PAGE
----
The W has a further meaning: Standard tooling, as opposed to high-pressure tooling, is sufficient to make the tube bend. An H in place of the W would indicate that high-pressure tooling should be used.
The mandrel-wiper chart in Figure 2 indicates that the greater the wall factor, the more difficult the bend. Conversely, the greater the D of bend, the less difficult it is. Therefore, the most difficult bends are at the lower left-hand corner of the chart, and the least difficult bends are at the upper right-hand corner. Accordingly, the tooling recommendations sort themselves into four zones of difficulty (see Figure 2).
The first zone, emanating from the upper right-hand corner, includes those bends that do not require a mandrel or wiper. This is because either the wall thickness relative to the tube diameter is heavy enough or the centerline radius relative to the tube diameter is large enough so that the tubing has sufficient strength to support itself at the point of bend.
The second zone consists of bends that require a standard mandrel but no wiper; the third zone requires a standard mandrel and a standard wiper. Finally, the fourth zone, in the lower left-hand portion of the table, includes the bends that are the most difficult because of very thin walls or very tight bend radiuses. These bends require both a high-pressure mandrel and a high-pressure wiper for full control of the tubing at the point of bend.
Since the advent of mandrel and wiper tooling with replaceable inserts a quarter-century ago (see Figure 1), it has become important to distinguish which tube bends are best-suited to their use and which ones require their noninserted counterparts (see Figure 3). This divide between inserted (or standard) tooling and noninserted (or high-pressure) tooling is critical when the extremes of thin walls and tight bend radiuses require relatively high radial pressure from the pressure die against close-fitting mandrels and wipers set at zero rake. When using standard tooling, substantial radial pressure can affect the tube with marking, distortion, and excessive drag from the parting lines; it also can damage the working surfaces of the tooling.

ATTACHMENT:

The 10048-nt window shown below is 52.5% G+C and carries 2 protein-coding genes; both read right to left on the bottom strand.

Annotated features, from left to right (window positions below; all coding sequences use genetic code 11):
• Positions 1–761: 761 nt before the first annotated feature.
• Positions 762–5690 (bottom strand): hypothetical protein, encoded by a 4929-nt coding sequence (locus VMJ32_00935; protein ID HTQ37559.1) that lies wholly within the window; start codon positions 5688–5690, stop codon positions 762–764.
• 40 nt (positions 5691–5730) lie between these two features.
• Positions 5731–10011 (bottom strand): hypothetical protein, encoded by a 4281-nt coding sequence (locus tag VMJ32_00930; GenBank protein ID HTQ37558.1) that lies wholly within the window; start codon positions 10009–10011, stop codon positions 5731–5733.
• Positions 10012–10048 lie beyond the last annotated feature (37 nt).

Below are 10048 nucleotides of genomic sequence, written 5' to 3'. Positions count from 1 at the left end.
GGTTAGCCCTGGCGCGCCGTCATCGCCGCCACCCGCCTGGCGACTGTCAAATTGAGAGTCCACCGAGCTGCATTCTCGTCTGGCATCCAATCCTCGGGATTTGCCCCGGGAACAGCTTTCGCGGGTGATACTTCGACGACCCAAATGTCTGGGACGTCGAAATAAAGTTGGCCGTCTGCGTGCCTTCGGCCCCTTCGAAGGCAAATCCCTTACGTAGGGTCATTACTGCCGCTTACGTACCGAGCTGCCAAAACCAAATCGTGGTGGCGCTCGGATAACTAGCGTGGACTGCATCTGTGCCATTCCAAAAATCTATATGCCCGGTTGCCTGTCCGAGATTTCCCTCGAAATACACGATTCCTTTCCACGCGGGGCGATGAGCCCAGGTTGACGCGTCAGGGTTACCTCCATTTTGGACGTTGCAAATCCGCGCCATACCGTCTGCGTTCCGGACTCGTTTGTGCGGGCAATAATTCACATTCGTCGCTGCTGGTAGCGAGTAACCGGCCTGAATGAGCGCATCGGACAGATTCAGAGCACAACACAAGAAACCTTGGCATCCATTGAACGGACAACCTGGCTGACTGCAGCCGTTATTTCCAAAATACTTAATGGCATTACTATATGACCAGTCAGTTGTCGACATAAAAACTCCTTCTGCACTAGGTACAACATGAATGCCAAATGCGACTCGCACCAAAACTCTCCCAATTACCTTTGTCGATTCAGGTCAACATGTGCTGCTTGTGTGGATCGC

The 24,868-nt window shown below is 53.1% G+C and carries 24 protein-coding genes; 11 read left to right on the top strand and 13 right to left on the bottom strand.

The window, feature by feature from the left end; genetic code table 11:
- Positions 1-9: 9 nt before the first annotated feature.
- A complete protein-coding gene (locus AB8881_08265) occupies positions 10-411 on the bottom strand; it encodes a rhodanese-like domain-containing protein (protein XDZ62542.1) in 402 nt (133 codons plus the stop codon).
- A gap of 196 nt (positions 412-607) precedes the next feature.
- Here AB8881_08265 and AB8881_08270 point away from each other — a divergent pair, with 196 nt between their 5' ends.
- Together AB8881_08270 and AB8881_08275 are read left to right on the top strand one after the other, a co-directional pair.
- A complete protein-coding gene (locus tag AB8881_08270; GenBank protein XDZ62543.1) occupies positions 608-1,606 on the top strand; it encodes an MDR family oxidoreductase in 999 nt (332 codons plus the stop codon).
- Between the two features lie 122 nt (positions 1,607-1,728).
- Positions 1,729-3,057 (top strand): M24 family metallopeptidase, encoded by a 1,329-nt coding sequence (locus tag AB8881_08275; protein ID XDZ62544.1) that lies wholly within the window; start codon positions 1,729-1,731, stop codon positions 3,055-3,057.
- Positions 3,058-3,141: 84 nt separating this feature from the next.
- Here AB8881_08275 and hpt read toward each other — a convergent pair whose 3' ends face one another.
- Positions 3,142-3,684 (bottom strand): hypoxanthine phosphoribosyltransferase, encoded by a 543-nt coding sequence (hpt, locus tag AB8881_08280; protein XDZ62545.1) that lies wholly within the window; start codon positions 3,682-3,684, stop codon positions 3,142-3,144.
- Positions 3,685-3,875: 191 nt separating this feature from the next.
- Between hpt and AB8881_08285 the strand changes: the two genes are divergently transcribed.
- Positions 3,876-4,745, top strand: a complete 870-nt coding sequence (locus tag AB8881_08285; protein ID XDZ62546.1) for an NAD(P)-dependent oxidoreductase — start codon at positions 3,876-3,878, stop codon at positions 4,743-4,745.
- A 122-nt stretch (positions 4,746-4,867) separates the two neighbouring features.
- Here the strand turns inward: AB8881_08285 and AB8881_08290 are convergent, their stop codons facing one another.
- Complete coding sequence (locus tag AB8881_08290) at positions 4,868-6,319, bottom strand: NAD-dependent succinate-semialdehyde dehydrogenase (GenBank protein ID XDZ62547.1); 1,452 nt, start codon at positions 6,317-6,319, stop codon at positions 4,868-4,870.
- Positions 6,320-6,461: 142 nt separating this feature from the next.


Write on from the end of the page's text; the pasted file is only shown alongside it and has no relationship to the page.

To summarize, the second and third zones call for standard mandrels and wipers for the most cost-effective tooling to make these bends, and the fourth zone calls for high-pressure mandrels and wipers. Some old mandrel-wiper charts don"t make the distinction between standard and high-pressure tooling. For example, if an obsolete chart indicates a close-pitch, five-ball mandrel [or above], this should be interpreted as advice to use high-pressure tooling.
Although the wall factor and the D of bend are the primary parameters in selecting the right mandrel and wiper for a tube bending job, other important factors come into play, such as the degree of bend and the tube material. However, the two-axis nature of a mandrel-wiper chart does not allow for a direct input of these secondary parameters. Instead, they must be given careful consideration and accounted for by making adjustments.
Bending difficulty increases as the bend angle, or degree of bend, increases. Because degree of bend is a secondary parameter, most mandrel-wiper charts are compiled from information concerning a 180-degree bend. If the degree of bend is less than 45 degrees, adjust one column to the right (the next higher D).